When Robin Williams brought cheers for NASA astronauts
Washington: Robin Williams, an Oscar-winning actor and comedian who died of an apparent suicide at age 63, helped wake up the crew of NASA`s space shuttle Discovery to start their morning in 1988.
"G-o-o-d morning Discovery! G-o-o-d morning Discovery! Rise and shine, boys. Time to start doing that shuttle shuffle. You know what I mean. Hey, here`s a little song coming from the billions of us to the five of you," he said in a video.
The wakeup call - inspired by his role in 1987 movie "Good Morning, Vietnam" - left the STS-26 mission controllers orbiting the earth laugh and smile.
STS-26 Commander Frederick H. Hauck, Pilot Richard Covey, Mission Specialists Mike Lounge, Pinky Nelson and David Hilmers received the traditional wake-up call on their first day in orbit on a mission.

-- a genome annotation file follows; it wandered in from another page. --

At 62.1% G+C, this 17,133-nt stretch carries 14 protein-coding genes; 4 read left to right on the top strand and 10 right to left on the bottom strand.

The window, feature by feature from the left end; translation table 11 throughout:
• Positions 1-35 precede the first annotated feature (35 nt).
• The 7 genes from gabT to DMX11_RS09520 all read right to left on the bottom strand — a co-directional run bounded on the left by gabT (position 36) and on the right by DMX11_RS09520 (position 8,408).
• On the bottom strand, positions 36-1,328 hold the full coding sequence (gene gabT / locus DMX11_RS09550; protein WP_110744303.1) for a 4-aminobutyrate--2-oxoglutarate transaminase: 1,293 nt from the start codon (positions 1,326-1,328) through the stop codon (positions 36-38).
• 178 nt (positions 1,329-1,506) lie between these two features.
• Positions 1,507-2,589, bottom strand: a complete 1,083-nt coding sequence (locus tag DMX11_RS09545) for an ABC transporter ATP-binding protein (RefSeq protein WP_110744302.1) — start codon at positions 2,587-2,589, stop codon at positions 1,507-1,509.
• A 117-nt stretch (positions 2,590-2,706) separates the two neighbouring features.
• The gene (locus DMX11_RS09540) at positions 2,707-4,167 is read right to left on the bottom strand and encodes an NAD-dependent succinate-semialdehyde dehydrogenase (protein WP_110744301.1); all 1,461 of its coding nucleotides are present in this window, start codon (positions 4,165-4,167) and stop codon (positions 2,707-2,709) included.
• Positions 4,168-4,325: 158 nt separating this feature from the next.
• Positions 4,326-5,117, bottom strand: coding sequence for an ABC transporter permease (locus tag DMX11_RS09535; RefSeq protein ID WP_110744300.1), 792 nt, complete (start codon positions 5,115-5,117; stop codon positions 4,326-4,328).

"They were to deploy NASA Tracking and Data Relay Satellite-3, part of a network of satellites that support numerous NASA satellites and human spacecraft, including the International Space Station," NASA officials wrote in a video description of the wakeup call.
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